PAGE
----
Take the 2-minute tour ×
Stack Overflow is a question and answer site for professional and enthusiast programmers. It's 100% free, no registration required.

I'm a little confused about 'Entity Groups' on the Google App Engine High Replication Datastore (HRD). The Google documentation mentions that HRD only allows 1 write per second per entity group.

What exactly does this mean? Is this 1 write per user-request or 1 write per entity (which I assume is a similar concept to a "table").

For example, if I have a "User" entity and a "Post" table. If "Post" is an ancestor of "User" :

  1. Does this mean that one "User" can create one "Post" per-second
  2. ...or does it mean all writes to the "Post" entity are restricted to 1 write-per-second regardless of the User? (i.e. the system can only save 1 post at at a time regardless of # of users submitting posts)
  3. ...or does it mean a single "User" entity can not create more than 1 "Post" at the same time (even if thousands of other users are created "Post" entities)?

What are my options to mitigate this? Is it reasonable to make both "User" and "Post" root entities? Will this allow me to create multiple "Post" instances outside of the 1 write-per-second restriction? I want to avoid any potential issues if say 1000 users were to create "Post" entries concurrently.

share|improve this question
add comment

2 Answers

up vote 7 down vote accepted

"entity group" is not like "table." There is nothing that means "table" in the appengine datastore. You should think only in terms of entities and indexes.

You only use entity groups when you want to be able to do operations transactionally. In the case of a blog with "Posts," it probably doesn't matter if you add or remove Posts transactionally, so they do NOT need to be in an entity group.

I have about 15 different kinds of entities in my application, and about 1.5M of them. Every single one is a root entity, even related ones, and I think this is ideal for AppEngine. As far as I can tell, the ONLY purpose for entity groups is to support atomic operations on multiple entities - they are not an organizational tool.

PS: as to your questions about Entity Group restrictions (which I think will be mostly moot for you now): the write limit is per entity, not per request. 1. Entities don't create other entities. 2. If all Posts were in the same entity group, then yes, you could only save 1 per second. 3. If each user were in its own entity group, you could write 1 post in each same group at the same time, as many times per second as you liked. It's just that no single group can be written more than once per second. Yes, I think "User" and "Post" should both be root entities.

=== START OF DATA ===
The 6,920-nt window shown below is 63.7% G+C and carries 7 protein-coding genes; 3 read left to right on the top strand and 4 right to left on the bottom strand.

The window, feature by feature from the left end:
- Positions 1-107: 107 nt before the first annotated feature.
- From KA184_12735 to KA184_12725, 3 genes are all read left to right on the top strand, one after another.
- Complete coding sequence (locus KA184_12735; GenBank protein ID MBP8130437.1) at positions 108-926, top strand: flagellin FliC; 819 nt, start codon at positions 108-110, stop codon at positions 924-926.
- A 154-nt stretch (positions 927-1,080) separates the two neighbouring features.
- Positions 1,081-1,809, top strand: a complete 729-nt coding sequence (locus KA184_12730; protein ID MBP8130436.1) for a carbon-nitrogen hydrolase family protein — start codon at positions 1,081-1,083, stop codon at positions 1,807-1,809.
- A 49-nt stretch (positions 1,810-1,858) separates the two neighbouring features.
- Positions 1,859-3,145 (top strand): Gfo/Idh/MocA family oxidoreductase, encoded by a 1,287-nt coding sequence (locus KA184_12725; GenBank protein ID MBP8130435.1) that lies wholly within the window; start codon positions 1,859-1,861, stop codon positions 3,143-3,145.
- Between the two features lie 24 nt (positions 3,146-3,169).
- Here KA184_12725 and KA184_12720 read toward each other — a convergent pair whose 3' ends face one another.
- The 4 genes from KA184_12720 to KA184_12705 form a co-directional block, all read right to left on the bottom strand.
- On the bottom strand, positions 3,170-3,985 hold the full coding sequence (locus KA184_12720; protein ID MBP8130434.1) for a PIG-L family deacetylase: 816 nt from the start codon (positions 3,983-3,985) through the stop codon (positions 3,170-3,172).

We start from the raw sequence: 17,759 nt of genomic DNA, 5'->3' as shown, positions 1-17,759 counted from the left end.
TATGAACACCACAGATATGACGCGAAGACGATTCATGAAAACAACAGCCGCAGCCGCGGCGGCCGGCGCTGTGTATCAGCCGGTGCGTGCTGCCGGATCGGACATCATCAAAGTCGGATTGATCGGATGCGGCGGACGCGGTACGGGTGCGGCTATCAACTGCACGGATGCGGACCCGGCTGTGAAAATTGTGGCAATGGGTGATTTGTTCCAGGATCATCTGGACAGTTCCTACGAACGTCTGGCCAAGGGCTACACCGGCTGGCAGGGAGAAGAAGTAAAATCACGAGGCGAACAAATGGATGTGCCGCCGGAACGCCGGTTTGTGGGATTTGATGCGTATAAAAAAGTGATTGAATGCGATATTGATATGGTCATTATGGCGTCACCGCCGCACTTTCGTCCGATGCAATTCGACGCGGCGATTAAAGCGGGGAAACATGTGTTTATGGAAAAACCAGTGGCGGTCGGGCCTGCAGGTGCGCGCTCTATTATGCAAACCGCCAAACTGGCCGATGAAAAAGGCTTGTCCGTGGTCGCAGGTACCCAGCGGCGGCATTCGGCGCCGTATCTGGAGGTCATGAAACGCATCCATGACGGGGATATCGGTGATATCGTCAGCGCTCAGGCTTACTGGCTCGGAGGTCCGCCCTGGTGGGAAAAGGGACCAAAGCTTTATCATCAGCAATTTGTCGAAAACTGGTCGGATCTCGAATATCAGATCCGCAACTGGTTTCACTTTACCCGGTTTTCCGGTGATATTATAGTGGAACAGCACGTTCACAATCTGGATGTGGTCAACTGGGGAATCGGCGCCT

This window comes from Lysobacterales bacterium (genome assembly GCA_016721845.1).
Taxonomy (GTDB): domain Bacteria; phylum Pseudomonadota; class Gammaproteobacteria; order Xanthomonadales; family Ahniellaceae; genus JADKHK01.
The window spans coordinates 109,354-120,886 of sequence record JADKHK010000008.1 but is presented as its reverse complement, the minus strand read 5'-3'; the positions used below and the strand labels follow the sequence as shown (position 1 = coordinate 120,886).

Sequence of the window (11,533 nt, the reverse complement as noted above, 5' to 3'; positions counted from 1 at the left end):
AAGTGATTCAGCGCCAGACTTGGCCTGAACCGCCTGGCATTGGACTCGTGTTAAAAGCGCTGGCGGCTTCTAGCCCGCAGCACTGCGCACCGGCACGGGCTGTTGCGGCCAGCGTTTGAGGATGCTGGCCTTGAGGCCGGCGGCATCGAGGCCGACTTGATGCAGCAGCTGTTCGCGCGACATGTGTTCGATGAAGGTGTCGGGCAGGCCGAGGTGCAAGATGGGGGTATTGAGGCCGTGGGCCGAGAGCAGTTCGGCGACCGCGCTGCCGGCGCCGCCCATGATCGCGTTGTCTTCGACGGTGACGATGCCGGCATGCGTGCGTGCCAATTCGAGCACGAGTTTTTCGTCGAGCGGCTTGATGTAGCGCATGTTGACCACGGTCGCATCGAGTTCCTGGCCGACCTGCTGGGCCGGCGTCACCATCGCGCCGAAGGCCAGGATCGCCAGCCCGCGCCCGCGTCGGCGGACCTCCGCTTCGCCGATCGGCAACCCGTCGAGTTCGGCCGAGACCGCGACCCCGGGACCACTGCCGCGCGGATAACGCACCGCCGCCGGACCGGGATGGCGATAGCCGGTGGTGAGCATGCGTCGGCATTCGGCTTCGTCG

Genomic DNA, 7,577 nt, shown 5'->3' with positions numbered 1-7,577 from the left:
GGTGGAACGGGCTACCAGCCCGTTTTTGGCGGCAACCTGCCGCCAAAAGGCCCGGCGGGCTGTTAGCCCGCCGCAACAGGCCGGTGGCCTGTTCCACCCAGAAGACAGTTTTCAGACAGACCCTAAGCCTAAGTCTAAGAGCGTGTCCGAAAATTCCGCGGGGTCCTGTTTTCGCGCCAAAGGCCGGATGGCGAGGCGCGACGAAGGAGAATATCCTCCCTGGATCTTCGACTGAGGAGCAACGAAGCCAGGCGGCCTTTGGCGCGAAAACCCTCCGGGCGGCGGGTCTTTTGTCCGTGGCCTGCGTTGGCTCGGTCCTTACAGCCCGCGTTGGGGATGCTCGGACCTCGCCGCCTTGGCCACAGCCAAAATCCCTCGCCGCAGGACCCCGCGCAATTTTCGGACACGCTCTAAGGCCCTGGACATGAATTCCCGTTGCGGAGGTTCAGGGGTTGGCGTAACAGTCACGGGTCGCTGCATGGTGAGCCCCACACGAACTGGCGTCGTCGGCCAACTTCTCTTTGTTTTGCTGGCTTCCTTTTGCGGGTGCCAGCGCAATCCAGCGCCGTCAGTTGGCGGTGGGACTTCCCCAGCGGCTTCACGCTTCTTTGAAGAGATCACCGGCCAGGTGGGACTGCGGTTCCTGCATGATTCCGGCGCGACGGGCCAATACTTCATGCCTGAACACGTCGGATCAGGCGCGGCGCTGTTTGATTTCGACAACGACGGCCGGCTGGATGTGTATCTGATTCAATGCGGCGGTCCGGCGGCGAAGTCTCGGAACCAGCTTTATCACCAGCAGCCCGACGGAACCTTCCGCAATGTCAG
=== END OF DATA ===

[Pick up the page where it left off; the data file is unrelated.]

share|improve this answer
    
Fantastic answer! Thanks so much for the clarification. As a side note (given your experience); how do you feel HRD favours in comparison to using external data stores such as MongoDB or AWS DynamoDB? –  Jamie Chapman Jan 19 '12 at 19:53
2  
You're welcome! I have no experience w/ external data stores. It's hard to imagine the latency for any external store wouldn't overpower any other performance benefits they might have. I could imagine feature benefits, though... –  Riley Lark Jan 19 '12 at 20:20
2  
Just a clarification, the limit is for distinct writes to an entity group - but you can write multiple entities within the group with one call. See this Google IO talk. –  Daniel Roseman Jan 20 '12 at 10:02
add comment

Using entity groups also caters to making your data within the group highly consistent.

For instance, without entity groups, if you create a post and then quickly navigate to the recent post list, you may not see your new post immediately. For a blog, that may not be a problem.

But if you're doing a task management system... you go to a task detail screen, close the task and this navigates you back to the task list, the task may still show up as opened. That's not acceptable. Here, you'd need entity groups or some other mean to make your tasks list consistent for the current user.

In some data models, it is easy to create entity groups. For instance, making tasks part of a project group would solve the problem assuming you can only display tasks for a single group. If your UI allows for listing tasks from multiple groups, it's harder to find a model that works.

share|improve this answer
add comment

Your Answer

 
discard

By posting your answer, you agree to the privacy policy and terms of service.

Not the answer you're looking for? Browse other questions tagged or ask your own question.